BIRMINGHAM, Ala. (WIAT) — For the first time Wednesday, Birmingham’s Pratt City community utilized its new resources for storm preparedness.
Two newly-built community safe rooms opened for shelter in Pratt City Park and Jimmie Hudson Park.
While they were sparsely visited Wednesday morning, some residents, like Hyman and Shirley Nall, did not want to take any risks.
“I’m just upset when I hear about a storm coming,” Shirley Nall said. “In my heart, I want to be safe. I don;t want to be at home thinking that any minute now, I’ll be hit by a tornado.”
Nall said the weather Wednesday morning reminded her of the weather on April 27, 2011, when an outbreak of tornadoes tore through Alabama and destroyed many homes in Pratt City.
“It tore up our house,” Nall said. “It took about almost a year to get our house back together.”
Since then, Nall said she made frequent calls and visits to Birmingham City Hall to ask about when storm shelters would open in her neighborhood.
“I’m so glad that they’re open now. This gives me a lot of peace of mind,” Nall said.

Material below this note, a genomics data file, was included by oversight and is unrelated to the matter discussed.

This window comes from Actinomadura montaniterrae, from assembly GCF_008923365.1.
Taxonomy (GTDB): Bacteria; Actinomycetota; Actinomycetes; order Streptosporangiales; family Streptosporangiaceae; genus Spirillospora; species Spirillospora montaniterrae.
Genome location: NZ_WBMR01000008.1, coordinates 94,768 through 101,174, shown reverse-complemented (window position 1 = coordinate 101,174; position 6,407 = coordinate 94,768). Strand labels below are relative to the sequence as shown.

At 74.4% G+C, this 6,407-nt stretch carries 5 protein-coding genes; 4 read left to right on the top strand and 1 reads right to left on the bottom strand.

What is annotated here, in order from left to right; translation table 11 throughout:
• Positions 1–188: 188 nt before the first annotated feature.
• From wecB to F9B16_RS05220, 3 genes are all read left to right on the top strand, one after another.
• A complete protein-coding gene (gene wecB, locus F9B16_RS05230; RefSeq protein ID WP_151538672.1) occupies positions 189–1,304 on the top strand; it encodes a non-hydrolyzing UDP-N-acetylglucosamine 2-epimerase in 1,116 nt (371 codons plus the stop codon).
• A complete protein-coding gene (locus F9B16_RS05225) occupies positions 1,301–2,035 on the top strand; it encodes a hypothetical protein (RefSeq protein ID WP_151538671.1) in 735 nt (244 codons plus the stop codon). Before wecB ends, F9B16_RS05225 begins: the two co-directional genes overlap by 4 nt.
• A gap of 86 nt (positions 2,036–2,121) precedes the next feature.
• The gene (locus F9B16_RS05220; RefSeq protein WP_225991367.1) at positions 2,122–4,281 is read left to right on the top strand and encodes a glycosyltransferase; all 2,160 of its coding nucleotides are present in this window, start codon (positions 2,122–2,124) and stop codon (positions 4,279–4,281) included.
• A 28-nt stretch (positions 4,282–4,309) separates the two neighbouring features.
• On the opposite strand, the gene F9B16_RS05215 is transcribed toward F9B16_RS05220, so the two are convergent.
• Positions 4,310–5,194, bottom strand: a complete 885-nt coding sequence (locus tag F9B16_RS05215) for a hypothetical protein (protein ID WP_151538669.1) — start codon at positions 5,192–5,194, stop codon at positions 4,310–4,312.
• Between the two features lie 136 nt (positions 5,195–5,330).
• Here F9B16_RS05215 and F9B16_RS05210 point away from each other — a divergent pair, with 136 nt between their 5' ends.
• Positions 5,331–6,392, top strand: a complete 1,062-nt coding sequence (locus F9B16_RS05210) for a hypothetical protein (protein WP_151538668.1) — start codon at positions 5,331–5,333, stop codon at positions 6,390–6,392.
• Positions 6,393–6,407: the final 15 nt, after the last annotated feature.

Inside the safe room, volunteers outnumbered shelter seekers Wednesday.
Those volunteers were part of the new Citizen’s Emergency Response Team.
The team was formed in September. Members went through eight weeks of training, where they learned how to conduct search and rescue operations, staff storm shelters and put out small fires.
“Any time you have a tornado, the fire department may not be able to make it into some communities,” said Captain Bryan Harrell of the Birmingham Fire Department. “When you have people that are trained like the CERT team, they’re already on the ground, they’re already being able to help their neighbors.”
While Wednesday’s storms spared Pratt City any damage, volunteers like Delores Smith were happy to be on the ready.
“Nature has a funny way of changing (its) mind. They say it might pass over. Then again, it might not pass over,” Smith said. “So you need to be prepared either way … because we really don’t know what’s going to happen.”
Harrell said the construction of the safe rooms and introduction of the CERT team are ways to make sure that mistakes of 2011 are never repeated.
“At that time we weren’t as prepared,” Harrell said. “So that taught us a valuable lesson that we need to have some kind of way that people can shelter in case of a storm.”